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Do Mumbaikars have much to celebrate?

Last updated on: March 04, 2017 16:53 IST

The city needs some autonomy, or it will continue to decline in all the ways that are familiar, observes T N Ninan.

So much of what is news, and the commentary around the news, leaves unasked the key question: what has really changed?

That is the question that must be asked at the end of local elections in Mumbai that have shaken the city's main political force, the Shiv Sena, and notched up yet another success for the party that is on the rise, the Bharatiya Janata Party, even as the Congress has marked one more territory where its future relevance has become a question.

So, yes, the local elections are politically significant, and have some degree of national resonance; but what has really changed?

During the campaign, the BJP said some very uncomplimentary things about its former (and future?) ally, comparing Mumbai's governance standard to Patna's, and pointing to large-scale corruption in the corporation -- whose accounts have not been audited for seven years. Will all this change?

Those who should know say that the practice, when the cream is skimmed off, has been for the people involved to share it in proportion to party representation in the Brihanmumbai Municipal Corporation’s Council (which, they say, is one reason why decisions are unanimous).

If the system remains unchanged, one lot will now get a higher share, the others will get less. As they say, same difference!

It is ridiculous, for instance, that the country’s leading business city, with a budget that at Rs 37,000 crore is more than that of many smaller states, should be administered by a civil servant appointed by the Maharashtra government.

It is indefensible that two-thirds of the city budget should go towards pay and pensions, and that the city's traffic infrastructure should be so hopelessly inadequate.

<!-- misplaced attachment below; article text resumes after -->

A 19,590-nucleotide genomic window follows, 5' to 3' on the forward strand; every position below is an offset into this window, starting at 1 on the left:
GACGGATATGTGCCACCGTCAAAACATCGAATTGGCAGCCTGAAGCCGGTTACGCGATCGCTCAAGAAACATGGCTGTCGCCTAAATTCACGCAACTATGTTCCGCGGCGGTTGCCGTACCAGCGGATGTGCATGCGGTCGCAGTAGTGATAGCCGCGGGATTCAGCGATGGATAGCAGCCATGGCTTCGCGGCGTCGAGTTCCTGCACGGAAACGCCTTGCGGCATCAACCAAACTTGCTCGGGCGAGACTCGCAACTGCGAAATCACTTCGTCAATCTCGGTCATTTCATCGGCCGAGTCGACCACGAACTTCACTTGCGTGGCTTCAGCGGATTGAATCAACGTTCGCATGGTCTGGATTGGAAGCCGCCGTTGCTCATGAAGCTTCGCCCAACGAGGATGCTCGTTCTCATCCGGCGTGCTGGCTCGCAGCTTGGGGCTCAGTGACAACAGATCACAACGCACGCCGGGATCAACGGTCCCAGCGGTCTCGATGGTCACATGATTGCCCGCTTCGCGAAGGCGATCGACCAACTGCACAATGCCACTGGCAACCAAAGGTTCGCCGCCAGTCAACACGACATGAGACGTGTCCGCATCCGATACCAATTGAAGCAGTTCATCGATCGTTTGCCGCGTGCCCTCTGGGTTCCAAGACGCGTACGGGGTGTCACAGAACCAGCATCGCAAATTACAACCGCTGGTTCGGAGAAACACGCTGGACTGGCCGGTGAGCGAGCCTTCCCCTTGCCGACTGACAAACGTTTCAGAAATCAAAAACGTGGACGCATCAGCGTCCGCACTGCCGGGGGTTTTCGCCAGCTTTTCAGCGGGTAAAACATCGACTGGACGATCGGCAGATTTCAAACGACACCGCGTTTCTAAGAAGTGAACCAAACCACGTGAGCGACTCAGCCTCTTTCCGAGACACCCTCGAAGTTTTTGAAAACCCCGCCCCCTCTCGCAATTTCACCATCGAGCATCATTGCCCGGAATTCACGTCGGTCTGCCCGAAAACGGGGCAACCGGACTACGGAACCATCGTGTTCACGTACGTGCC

And it is truly scandalous that the city’s slum population should be more than 60 per cent of the total—and growing at the rate of 50 per cent in a decade.

Does anyone in the city expect any of this to change? If not, what is the excitement about?

Cities prosper only if they have an effective local government that is responsive to the needs of the city’s residents.

And since (as someone said) all politics is local, city administrators are often able to launch national political careers.

Some of the leading lights of the freedom movement from Bengal were once mayors of the city, including Subhas Chandra Bose. Likewise, the mayors of Paris, Berlin, London and New York have often launched national political careers.

New Delhi's mayor is called the chief minister, and he too is launching his party nationally! But Mumbai's mayor is a non-entity. If this does not change, nothing will.

The problem is that the city's political history makes it difficult to carve out for it some independence from the state administration. But if that political task is not addressed, Mumbai will continue to decline in all the ways that are familiar.

Much other reform is needed. The octroi provides the bulk of the city's revenue, but will be abolished when the goods and services tax is introduced. What will replace it, and will that increase the city's dependence on the state government?

What about the absurdities of the city's property tax system, which levies sharply differing tax rates on two neighbouring buildings of similar size, because one is older than the other? What about the multiplicity of authorities in the city, with their overlapping turf definitions?

The Shiv Sena cared seemingly little for these and other questions so long as it could use its rough-cut brand of identity and street-politics to live off the city. It is unclear who will run the city's corporation henceforth, but will whoever-it-may-be push for the institutional changes that are inescapable if the city is to be made more livable?

The ball is in the BJP's court. It campaigned on a platform of greater transparency, it now has greater say in city affairs, and also it runs the state government.

Will it take the lead on the key institutional changes required? If not, Mumbaikars have little to celebrate.

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